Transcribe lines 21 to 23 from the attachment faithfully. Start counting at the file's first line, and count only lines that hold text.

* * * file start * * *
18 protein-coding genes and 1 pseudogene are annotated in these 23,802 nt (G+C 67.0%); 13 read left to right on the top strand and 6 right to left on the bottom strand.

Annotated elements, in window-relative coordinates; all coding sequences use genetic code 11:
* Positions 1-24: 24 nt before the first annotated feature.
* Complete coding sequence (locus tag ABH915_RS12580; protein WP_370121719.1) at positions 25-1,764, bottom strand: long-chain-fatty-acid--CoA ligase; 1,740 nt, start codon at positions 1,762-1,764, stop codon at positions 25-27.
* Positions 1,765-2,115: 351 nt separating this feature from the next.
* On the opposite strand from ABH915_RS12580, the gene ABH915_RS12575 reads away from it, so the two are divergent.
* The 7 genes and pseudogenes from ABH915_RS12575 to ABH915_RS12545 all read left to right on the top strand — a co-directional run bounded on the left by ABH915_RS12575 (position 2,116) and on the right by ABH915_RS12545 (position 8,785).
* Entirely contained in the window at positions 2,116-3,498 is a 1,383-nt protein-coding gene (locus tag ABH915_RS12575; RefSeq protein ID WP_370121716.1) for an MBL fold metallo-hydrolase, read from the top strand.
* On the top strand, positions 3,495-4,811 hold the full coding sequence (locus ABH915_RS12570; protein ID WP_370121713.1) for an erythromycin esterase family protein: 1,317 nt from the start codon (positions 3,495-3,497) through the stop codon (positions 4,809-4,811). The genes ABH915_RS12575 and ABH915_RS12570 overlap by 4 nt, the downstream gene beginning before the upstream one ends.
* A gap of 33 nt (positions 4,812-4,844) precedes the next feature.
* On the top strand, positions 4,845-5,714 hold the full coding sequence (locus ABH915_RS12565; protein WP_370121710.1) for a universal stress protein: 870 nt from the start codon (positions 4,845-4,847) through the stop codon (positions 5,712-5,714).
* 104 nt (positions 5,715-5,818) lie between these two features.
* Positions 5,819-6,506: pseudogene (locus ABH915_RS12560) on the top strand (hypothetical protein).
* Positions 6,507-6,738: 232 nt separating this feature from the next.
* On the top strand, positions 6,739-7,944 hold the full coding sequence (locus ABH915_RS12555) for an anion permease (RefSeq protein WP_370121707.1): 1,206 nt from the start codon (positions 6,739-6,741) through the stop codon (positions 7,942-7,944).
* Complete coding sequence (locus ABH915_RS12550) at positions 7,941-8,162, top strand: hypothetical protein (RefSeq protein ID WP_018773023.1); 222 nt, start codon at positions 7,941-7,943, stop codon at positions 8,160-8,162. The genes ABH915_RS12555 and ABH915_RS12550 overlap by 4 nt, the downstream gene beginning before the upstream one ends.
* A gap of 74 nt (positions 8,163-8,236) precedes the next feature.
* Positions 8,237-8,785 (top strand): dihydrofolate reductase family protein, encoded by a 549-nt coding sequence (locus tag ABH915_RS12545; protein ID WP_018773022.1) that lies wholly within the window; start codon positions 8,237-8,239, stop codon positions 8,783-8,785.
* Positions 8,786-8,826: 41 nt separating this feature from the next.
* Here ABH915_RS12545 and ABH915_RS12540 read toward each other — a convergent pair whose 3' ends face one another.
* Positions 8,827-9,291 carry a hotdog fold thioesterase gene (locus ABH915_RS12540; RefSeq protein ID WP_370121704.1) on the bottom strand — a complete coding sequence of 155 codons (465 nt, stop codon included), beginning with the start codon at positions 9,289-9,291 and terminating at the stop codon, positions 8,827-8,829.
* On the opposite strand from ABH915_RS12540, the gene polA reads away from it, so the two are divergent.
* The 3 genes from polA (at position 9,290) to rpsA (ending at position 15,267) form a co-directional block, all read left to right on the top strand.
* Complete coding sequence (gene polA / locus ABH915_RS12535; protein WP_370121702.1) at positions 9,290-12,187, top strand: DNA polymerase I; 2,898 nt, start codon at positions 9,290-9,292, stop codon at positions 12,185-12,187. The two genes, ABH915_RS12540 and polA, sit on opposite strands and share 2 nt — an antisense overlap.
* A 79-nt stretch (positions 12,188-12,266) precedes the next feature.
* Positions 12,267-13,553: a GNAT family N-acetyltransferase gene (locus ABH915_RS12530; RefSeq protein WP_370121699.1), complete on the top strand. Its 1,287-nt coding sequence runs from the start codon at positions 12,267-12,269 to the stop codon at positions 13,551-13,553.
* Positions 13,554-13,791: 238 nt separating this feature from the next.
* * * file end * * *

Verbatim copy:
* Positions 8,827-9,291 carry a hotdog fold thioesterase gene (locus ABH915_RS12540; RefSeq protein ID WP_370121704.1) on the bottom strand — a complete coding sequence of 155 codons (465 nt, stop codon included), beginning with the start codon at positions 9,289-9,291 and terminating at the stop codon, positions 8,827-8,829.
* On the opposite strand from ABH915_RS12540, the gene polA reads away from it, so the two are divergent.
* The 3 genes from polA (at position 9,290) to rpsA (ending at position 15,267) form a co-directional block, all read left to right on the top strand.